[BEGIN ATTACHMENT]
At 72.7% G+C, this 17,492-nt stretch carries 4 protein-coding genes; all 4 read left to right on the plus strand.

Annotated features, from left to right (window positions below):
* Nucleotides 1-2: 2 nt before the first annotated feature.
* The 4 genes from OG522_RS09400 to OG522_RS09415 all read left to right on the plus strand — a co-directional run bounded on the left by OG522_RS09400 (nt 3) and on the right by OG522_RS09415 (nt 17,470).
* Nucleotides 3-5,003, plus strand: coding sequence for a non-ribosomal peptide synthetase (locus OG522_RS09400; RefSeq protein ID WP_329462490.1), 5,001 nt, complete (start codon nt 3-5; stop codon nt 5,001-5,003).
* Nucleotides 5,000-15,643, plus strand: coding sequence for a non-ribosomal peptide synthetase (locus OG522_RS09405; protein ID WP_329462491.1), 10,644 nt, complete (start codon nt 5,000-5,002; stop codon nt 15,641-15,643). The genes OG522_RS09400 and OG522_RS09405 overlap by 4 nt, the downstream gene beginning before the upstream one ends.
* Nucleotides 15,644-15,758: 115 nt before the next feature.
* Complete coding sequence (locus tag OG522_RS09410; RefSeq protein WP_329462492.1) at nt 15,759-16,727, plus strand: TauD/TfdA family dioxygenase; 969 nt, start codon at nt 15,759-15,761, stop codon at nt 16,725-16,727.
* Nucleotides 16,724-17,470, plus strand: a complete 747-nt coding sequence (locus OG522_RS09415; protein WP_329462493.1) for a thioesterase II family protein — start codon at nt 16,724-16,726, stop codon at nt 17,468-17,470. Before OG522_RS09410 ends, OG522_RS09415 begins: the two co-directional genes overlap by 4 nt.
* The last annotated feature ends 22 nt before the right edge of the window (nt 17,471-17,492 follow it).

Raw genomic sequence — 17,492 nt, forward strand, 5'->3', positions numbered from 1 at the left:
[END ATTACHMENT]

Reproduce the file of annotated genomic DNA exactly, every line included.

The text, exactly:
At 72.7% G+C, this 17,492-nt stretch carries 4 protein-coding genes; all 4 read left to right on the plus strand.

Annotated features, from left to right (window positions below):
* Nucleotides 1-2: 2 nt before the first annotated feature.
* The 4 genes from OG522_RS09400 to OG522_RS09415 all read left to right on the plus strand — a co-directional run bounded on the left by OG522_RS09400 (nt 3) and on the right by OG522_RS09415 (nt 17,470).
* Nucleotides 3-5,003, plus strand: coding sequence for a non-ribosomal peptide synthetase (locus OG522_RS09400; RefSeq protein ID WP_329462490.1), 5,001 nt, complete (start codon nt 3-5; stop codon nt 5,001-5,003).
* Nucleotides 5,000-15,643, plus strand: coding sequence for a non-ribosomal peptide synthetase (locus OG522_RS09405; protein ID WP_329462491.1), 10,644 nt, complete (start codon nt 5,000-5,002; stop codon nt 15,641-15,643). The genes OG522_RS09400 and OG522_RS09405 overlap by 4 nt, the downstream gene beginning before the upstream one ends.
* Nucleotides 15,644-15,758: 115 nt before the next feature.
* Complete coding sequence (locus tag OG522_RS09410; RefSeq protein WP_329462492.1) at nt 15,759-16,727, plus strand: TauD/TfdA family dioxygenase; 969 nt, start codon at nt 15,759-15,761, stop codon at nt 16,725-16,727.
* Nucleotides 16,724-17,470, plus strand: a complete 747-nt coding sequence (locus OG522_RS09415; protein WP_329462493.1) for a thioesterase II family protein — start codon at nt 16,724-16,726, stop codon at nt 17,468-17,470. Before OG522_RS09410 ends, OG522_RS09415 begins: the two co-directional genes overlap by 4 nt.
* The last annotated feature ends 22 nt before the right edge of the window (nt 17,471-17,492 follow it).

Raw genomic sequence — 17,492 nt, forward strand, 5'->3', positions numbered from 1 at the left: